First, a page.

In 2012 it became known that in some countries the gonorrhea pathogen Neisseria gonorrhoeae was already resistant to common broad-spectrum antibiotics. Should no other antidote be developed in the near future, this would mean that infected persons would retain irreversible physical damage for life; such as infertility in men and infertility in women.
Infection with gonorrhea can be effectively avoided by using condoms during sexual intercourse. If the condom feels like a foreign body, you shouldn’t keep changing sexual partners. If a partner is infected with gonorrhea, both must always be treated, otherwise the so-called “ping-pong” effect occurs, i.e. a repeated new infection with gonorrhea. The disease of newborns with gonorrhea is now very well covered by pregnancy prophylaxis and is therefore hardly ever found in the rich industrial nations.
Gonorrhea (gonorrhea) requires early treatment. For effective aftercare, it is important to include your partner in the therapy to prevent reinfection. Until the final test has taken place, those affected should refrain from sexual contact. Otherwise there is a risk that the pathogen will be transmitted to another person.
Patients typically experience pain when urinating and notice a discharge. In order to reduce these discomforts, daily hygiene is very important. This helps to alleviate the symptoms. The doctor uses a PCR test to determine whether the therapy and follow-up treatment have been successful. This generally takes place two weeks after the end of the therapy.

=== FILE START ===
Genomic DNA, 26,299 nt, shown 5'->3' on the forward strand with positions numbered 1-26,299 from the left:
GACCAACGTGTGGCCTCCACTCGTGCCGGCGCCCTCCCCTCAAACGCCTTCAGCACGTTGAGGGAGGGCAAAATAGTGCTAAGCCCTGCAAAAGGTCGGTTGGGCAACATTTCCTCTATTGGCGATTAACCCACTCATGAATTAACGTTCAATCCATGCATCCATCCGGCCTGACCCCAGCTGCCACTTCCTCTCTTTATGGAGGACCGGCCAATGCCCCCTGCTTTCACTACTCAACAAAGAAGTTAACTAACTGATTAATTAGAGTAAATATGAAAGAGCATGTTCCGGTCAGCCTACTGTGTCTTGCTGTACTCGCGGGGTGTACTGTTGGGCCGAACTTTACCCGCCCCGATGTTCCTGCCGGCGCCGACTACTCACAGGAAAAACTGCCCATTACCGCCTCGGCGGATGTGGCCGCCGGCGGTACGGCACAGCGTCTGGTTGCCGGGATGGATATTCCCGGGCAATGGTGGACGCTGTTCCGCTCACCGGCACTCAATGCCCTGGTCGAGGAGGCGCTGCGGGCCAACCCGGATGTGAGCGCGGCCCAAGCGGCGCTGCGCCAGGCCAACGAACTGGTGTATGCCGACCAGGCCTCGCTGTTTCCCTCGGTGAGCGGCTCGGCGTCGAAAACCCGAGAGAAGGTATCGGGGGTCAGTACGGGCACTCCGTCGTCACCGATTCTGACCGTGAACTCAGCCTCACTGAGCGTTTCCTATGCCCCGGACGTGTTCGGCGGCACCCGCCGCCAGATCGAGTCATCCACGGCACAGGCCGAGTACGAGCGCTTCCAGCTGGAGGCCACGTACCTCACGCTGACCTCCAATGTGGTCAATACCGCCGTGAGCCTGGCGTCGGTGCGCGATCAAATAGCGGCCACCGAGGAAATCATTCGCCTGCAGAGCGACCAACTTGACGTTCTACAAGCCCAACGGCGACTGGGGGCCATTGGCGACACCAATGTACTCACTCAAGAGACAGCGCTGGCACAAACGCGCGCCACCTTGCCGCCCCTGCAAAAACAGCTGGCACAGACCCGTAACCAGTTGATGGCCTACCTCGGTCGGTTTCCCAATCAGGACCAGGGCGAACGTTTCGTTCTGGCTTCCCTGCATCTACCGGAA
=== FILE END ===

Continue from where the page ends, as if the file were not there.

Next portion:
If this control is positive for gonococci, it is necessary to have another culture and resistance test performed. Depending on the evaluation, a course of antibiotics may be required. Depending on how the antibiotic therapy goes, further tests may be due. During the follow-up treatment, it makes sense not only to stop sexual activities. The entire organism needs a certain amount of rest, because the body’s defenses are heavily stressed during recovery.
You can do that yourself
Self-treatment is not advisable for gonorrhea. Scientists agree that treatment with antibiotics is the only remedy. However, more and more limits can also be identified here. Because the pathogens have developed resistance. As a result, some therapies take longer until an effective drug combination is found.
Patients can only support medical therapy. This sets limits to self-help. Those affected refrain from any sexual contact until a test confirms a cure. This prevents the transmission of the pathogens to other people. Because one aspect must not be neglected: sexuality always has an impact on the partner’s life. Often both people are infected at the same time. They must then begin treatment together to prevent recurring cross-infection.
Significant symptoms of gonorrhea sufferers are painful urination and a discharge. Sufficient daily hygiene can at least partially alleviate these signs. To prevent infection in everyday life, the use of condoms is advisable. Chance acquaintances and one-night stands in particular carry the greatest risk of gonorrhea. Prevention is the best way to prevent infection.